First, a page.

On the breaking of bread

Just a moment of reflection from the 2015 North American Academy of Liturgy conference in Minneapolis this year.

This conference includes a concluding banquet, enfolded in a table prayer service inspired by Jewish table prayer. The service this year was beautiful, blessing and sharing light, water, bread, and wine, and concluding with a lovely thanksgiving sung in rounds (by Gabe Huck and Tony Alonso, if I remember right – I forgot to steal a copy of the worship aid, but maybe someone can assist me in the comments).

The bread on the table was large loaves of crisp crusty white bread. It was a struggle to break the bread, especially at the pace required by the liturgy. We prayed the prayer and then the first person at the table hastily wrestled a morsel off the first loaf, while the second person held the plate (and perhaps her laughter). By the time the plate reached me near the end, we had already finished the next blessing (the cups of wine) and taken a first sip. My neighbor had pulled off a very large piece and broke half of it off for me. I gladly abstained from having to wrestle with the bread myself.

It was comforting, somehow, to be reminded that it is, in actual embodied fact and not at all metaphorically, immensely difficult to break bread together as a worshipping community. No wonder we struggle so much and so visibly to do it.

Here’s to a year of humbly consenting to see our brokenness.

9 comments

  1. Thank you for your post. What a beautiful experience!

    Liturgies like this remind me of the deep connection between the Eucharist and banqueting. Our liturgical celebrations should not be “stale,” and they cannot always be tidy. Liturgy can be messy – even the Eucharist – and that can be okay.

    It is important to acknowledge that the sacraments are rooted in the ordinary, but are also an elevation of the ordinary. For instance, the Eucharist is a meal, but it is also something more. Our sacramental system breaks down when we fail to see the connection between the ordinary and the extraordinary.

  2. The Liturgy should also lift you out of the ordinary. It’s a meeting of heaven and earth. I can’t see that as messy, stale, or untidy unless man makes it that way of his own accord.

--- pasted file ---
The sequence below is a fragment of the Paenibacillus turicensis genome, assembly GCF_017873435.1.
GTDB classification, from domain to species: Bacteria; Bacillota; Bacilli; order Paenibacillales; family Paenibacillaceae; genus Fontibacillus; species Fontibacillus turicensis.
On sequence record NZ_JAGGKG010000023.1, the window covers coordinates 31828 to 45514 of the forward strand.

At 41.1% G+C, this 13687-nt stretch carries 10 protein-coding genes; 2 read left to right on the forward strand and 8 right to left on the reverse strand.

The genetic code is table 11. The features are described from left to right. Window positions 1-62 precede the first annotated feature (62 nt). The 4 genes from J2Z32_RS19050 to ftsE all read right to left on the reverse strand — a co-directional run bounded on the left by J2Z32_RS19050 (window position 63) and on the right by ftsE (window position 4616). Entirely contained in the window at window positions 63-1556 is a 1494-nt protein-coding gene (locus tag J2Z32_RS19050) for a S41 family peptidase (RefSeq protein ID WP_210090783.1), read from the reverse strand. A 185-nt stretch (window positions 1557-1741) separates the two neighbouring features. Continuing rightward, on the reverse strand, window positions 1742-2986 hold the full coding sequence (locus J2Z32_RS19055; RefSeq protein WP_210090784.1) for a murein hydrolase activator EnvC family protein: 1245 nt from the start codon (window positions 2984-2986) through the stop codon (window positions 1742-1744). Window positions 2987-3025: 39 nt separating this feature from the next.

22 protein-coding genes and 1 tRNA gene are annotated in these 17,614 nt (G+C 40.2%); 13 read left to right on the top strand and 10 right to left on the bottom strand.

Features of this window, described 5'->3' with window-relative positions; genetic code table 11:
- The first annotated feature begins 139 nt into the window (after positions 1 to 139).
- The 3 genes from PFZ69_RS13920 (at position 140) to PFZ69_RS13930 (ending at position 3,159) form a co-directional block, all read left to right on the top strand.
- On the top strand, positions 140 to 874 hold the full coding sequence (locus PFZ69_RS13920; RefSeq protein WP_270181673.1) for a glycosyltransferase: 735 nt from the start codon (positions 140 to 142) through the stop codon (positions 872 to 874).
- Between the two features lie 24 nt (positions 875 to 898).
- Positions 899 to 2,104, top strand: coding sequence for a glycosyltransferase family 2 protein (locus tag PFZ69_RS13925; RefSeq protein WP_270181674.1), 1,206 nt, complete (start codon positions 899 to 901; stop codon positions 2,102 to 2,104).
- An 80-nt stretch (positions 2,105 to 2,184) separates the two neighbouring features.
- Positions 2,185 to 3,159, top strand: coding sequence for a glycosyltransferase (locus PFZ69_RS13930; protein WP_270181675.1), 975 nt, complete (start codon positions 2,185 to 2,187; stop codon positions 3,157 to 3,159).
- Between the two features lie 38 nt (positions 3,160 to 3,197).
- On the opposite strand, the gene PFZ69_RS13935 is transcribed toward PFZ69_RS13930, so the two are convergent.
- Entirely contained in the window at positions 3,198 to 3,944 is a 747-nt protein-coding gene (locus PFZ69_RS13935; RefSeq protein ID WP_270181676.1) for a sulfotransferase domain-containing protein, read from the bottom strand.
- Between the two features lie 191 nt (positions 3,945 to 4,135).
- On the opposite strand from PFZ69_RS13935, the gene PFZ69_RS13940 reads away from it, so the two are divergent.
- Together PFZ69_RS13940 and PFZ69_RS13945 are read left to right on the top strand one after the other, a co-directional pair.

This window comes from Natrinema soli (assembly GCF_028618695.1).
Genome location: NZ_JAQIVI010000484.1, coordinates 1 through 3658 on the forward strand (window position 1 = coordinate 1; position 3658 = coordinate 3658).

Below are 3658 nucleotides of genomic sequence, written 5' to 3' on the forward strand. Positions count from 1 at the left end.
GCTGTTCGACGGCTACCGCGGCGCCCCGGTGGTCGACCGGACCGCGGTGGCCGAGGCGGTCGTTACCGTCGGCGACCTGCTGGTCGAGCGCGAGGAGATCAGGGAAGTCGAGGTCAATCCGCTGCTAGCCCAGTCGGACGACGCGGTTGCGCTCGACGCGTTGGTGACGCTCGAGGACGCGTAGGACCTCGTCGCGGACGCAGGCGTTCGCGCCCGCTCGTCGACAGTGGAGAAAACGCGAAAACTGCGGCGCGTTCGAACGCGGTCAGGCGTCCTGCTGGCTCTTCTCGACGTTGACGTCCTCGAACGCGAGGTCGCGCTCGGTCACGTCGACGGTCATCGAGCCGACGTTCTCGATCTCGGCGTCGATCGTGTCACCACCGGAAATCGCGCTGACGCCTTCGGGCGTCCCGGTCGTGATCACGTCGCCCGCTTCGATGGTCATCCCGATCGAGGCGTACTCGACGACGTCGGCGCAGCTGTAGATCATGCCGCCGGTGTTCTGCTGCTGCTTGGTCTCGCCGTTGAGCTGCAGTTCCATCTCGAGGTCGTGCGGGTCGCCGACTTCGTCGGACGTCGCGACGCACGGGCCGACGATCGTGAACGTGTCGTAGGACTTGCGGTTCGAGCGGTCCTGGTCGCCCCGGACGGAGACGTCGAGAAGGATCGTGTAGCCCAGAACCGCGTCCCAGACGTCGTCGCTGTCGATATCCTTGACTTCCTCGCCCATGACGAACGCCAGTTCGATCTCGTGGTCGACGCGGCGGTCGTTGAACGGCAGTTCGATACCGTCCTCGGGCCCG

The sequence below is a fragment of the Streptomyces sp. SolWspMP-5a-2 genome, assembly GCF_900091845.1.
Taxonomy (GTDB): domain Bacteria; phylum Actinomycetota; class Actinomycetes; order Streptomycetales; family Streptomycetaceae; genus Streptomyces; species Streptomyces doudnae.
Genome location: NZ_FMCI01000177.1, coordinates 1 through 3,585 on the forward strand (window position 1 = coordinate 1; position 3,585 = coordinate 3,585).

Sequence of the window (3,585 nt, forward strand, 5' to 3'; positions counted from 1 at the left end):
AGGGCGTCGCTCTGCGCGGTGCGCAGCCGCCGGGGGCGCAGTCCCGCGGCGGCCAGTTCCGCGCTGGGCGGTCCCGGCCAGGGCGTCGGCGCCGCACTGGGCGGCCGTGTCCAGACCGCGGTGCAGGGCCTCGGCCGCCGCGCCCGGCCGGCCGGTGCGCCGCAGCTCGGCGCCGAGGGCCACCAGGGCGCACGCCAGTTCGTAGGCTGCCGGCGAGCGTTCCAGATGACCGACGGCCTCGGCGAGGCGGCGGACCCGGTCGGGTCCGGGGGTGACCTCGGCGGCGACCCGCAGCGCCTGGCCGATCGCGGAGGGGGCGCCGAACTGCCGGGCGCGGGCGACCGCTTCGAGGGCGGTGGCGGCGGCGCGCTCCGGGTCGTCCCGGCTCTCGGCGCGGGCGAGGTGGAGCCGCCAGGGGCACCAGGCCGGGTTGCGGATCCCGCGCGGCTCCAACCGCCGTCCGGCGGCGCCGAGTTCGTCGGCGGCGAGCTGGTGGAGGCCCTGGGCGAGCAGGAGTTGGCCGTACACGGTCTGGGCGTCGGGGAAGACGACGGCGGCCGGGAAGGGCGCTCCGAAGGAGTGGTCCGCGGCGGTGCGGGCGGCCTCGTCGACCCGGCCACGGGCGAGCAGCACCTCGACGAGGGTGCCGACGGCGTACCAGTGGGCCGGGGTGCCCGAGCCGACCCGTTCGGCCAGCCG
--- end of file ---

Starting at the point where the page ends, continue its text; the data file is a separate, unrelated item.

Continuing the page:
3. Yes, Kim, Tony Alonso and Gabe Huck were the composers of the music for this year’s table prayer. Allow me to provide a bit of history and commentary on this annual meeting practice.

    I began attending the annual NAAL meeting in 1996 and, as best I can recall, the format of this table prayer (framing the meal at the Berakah banquet) became the regular practice not long after that. Michael Joncas composed the music and texts that were used annually for nearly a decade. Then NAAL launched a competition for another musical composition for the table prayer (the actual format remaining the same — light, wine, and bread were the original order, although this year the pattern was light, water, bread, and wine, a change not lost on Rabbi Ruth Langer (in her subsequent Berakah Award speech, that is, the reversal in order such that bread was blessed before wine). Winner of that contest several years ago was the team of John Foley and Don Saliers, whose composition was used in years alternating with the Joncas. The Alonso and Huck work, I agree, is nice, indeed. I don’t know when it was completed or first used, but it was my first experience of it (however, I missed last year’s NAAL meeting … And, of course, I’m no historian of the NAAL meetings, whereas Ed Foley is the official archivist of the organization).

    In her Berakah Award recipient’s speech, Rabbi Ruth Langer (professor of comparative theology at Boston College), in addition to noting the reversal of the wine-bread order in this year’s rendition of the banquet’s table prayer (a bit of an aside, as I recall), Ruth discussed at some length the use of other symbols in the annual NAAL rituals. Poignant was her criticism of sprinkling rites, insofar as they evoke for her Christian baptismal signification (and, if I understood her correctly, painfully evoke the history of forced baptisms). NAAL has struggled over the years with how to worship as an ecumenical and, then further, an interfaith body.

    1. @Bruce Morrill – comment #5:
      As NAAL president for this meeting, just a little more information on this rite. My first NAAL was in St Louis in January, 1990. The Joncas table prayer, presided over by John Baldovin and Kathleeh Hughes, was already being used then. Prior to using one of these now three or four alternating forms (I believe there is also fourth composed by Ruth Duck), the pattern was to celebrate an academy Eucharist before the banquet according to the rite of the current president. That has not been done since before the 1990 meeting, and is now an official position of NAAL, and since then a version of the table prayer has been used as “academy worship” for the banquet itself. Further, this was not the first time for the Alonso-Huck composition, though it is the first time in a few years. We are in a process of using one of these versions for two or three years at a time, and then switching to another so that we might have alternate patterns.

      With regard to Ruth’s wonderful address, I do not know if she was talking about an “academy” worship in which a sprinkling rite was done, a service conducted by a particular group at the academy to which others were invited, or if she was talking about an experience in another worship setting.

      Thanks.

  4. What a beautiful reflection, Kimberly!! It is, indeed, often difficult to break bread with one another…..and not always because of the texture of the bread (although you metaphoric experience was a wonderful image!) Often, we find it difficult to “sit at table” and “break bread” because of who is sitting with us…..sad, but sometimes true.

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